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Sony XDCAM EX Pro Handhelds
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Old April 12th, 2010, 03:41 AM   #1
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Shutter on or off

I film most projects 720P / 50 here in PAL land.

I set the shutter to 180 degrees.

I have not had anything but very good results up until a week or so ago when trying to film a scolling red led sign at a wedding which did captured only half the hight of the sign. I temporarilly turned the shutter on and I was able to capture the sign normally.

What is happening? Should I film with the shutter on or off?
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Old April 12th, 2010, 04:22 AM   #2
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Shooting progressive you normally keep the shutter on.

Switching it off can result in smearing or blurring over any action. However, people do sometimes switch it off in low light situations, but any action can have the blurred artefact and a judgement needs to made if this is acceptable for the content.
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Old April 12th, 2010, 08:30 AM   #3
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By the way... the blur seen on Public Enemies (Michael Mann) was consequence of a 360 shutter angle (off), right?
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Old April 12th, 2010, 11:32 AM   #4
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If you're shooting 50 f.p.s your shutter should really be off for normal shooting. If it's slowmo then the shutter would help with defining edges.
The shutter dictates how long you gather light for. So at 180 degrees and 50 f.p.s you're only gathering light for 1/100th of a second per frame. Good for reducing motion blur, but not good for exposure under limited lighting conditions.
I'd use a 180 degree shutter for 23.976/25/30 progressive shooting and off for higher rates unless it's for effect.
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Old April 12th, 2010, 04:58 PM   #5
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Quote:
Originally Posted by Greg Hawkes View Post
I film most projects 720P / 50 here in PAL land.

I set the shutter to 180 degrees.

I have not had anything but very good results up until a week or so ago when trying to film a scolling red led sign at a wedding which did captured only half the hight of the sign. I temporarilly turned the shutter on and I was able to capture the sign normally.

What is happening? Should I film with the shutter on or off?
The LED display, like a CRT TV screen, isn't actually constantly lit, but is flickering on and off very fast. As with a TV screen you'll need to adjust the shutter speed to get the best results. It's nothing to worry about really.

Personally in progressive mode I only ever shoot with the shutter off if the light is really low and the action isn't fast moving. Otherwise motion blur becomes unacceptable.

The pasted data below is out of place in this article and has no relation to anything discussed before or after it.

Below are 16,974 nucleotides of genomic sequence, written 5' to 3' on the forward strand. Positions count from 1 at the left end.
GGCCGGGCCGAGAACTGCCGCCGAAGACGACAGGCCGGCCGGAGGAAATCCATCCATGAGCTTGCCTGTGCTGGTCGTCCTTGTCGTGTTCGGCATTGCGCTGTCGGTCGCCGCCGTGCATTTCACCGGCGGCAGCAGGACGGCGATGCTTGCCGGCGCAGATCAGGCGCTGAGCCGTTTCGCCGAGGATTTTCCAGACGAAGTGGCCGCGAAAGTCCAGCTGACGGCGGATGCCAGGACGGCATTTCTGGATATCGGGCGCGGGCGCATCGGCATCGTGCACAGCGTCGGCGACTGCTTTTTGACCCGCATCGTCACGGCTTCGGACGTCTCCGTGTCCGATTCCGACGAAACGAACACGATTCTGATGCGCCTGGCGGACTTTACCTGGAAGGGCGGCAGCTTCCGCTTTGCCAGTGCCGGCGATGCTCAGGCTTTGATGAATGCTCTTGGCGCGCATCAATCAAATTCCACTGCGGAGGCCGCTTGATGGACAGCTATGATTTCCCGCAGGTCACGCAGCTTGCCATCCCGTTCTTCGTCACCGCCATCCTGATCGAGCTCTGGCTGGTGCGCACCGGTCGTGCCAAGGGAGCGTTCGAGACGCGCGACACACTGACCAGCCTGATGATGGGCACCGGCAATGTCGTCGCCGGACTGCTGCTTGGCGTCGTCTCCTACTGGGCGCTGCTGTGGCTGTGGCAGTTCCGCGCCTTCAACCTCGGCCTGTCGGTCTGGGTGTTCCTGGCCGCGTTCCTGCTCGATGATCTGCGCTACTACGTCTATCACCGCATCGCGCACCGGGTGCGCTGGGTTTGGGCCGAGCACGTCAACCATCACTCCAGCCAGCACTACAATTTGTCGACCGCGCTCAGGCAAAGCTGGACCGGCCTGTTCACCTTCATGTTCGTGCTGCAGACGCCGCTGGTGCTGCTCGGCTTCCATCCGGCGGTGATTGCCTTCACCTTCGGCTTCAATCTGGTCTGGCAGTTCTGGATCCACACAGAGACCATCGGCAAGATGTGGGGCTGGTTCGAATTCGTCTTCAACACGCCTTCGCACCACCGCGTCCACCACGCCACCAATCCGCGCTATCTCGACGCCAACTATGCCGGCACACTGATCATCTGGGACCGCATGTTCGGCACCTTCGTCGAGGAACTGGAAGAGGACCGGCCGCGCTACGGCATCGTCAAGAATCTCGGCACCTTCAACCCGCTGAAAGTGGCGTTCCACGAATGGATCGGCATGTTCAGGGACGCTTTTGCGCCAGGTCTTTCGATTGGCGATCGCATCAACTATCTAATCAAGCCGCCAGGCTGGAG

And just a bugbear of mine, but I'll get it off my chest. We're video professionals here, we don't "film". For me at least, "film" implies the use of a different medium and a different discipline which is out of the remit of this website. I know this is something that has crept into the popular media with terms like "Jo Blogs filmed this footage on his mobile phone" but as professionals we should at least try and make the effort.
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Old April 13th, 2010, 03:51 AM   #6
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Thanks guys.

So for normal acqusition. Should I use 1/60 sec shutter speed with 720P/50?
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Old April 13th, 2010, 05:46 PM   #7
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As a PAL shooter myself, here's a sort of rough rule of thumb:

Normally, I shoot 1/50th when at 25p.

If I am shooting a computer screen, or LCD/Plasma showing computer info, I shoot at 1/60th, you can see the screen stop strobing.

If I am wide open at the slowest shutter speed and I really need the extra bit of help, I will switch the shutter off, and sometimes this coincides with situations with lots of flash photography, and quite frankly I prefer the results of 'no shutter' in flashy situations. But you must make your own tests and decide.

'No Shutter' is very smeary and adds a sort of dreamy effect to things, the opposite of a fast shutter adding a jittery sports/action feel to things.

In a perfect world, one would add more lights or ND to shoot at your required aperture at 1/50th (25p), 1/60th or thereabouts (29.97p), or 1/48th (24p), but there are times when you do what you have to do to make it work (and on two shoots very recently, it came to that point where I switch on Full Auto when things hit the fan).
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Old April 15th, 2010, 02:14 PM   #8
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Originally Posted by Marcus Durham View Post

And just a bugbear of mine, but I'll get it off my chest. We're video professionals here, we don't "film". For me at least, "film" implies the use of a different medium and a different discipline
Well, we don't actually video either, in the sense that video is historically tied to tape. And many film makers don't film, as they're shooting digital. So it's really a bit of a mess. Some might argue that we really need a new term, to properly represent the technology in use. I thought that for a while, but I don't anymore. "Film" or "filming" or "film making" aren't terms that are for most people, necessarily wedded any longer to celluloid. They are rather, terms that suggest working with moving image sequences, without regard for the specific technological source of the images themselves. In that sense the terms, though lacking rigid precision, generally work just fine.
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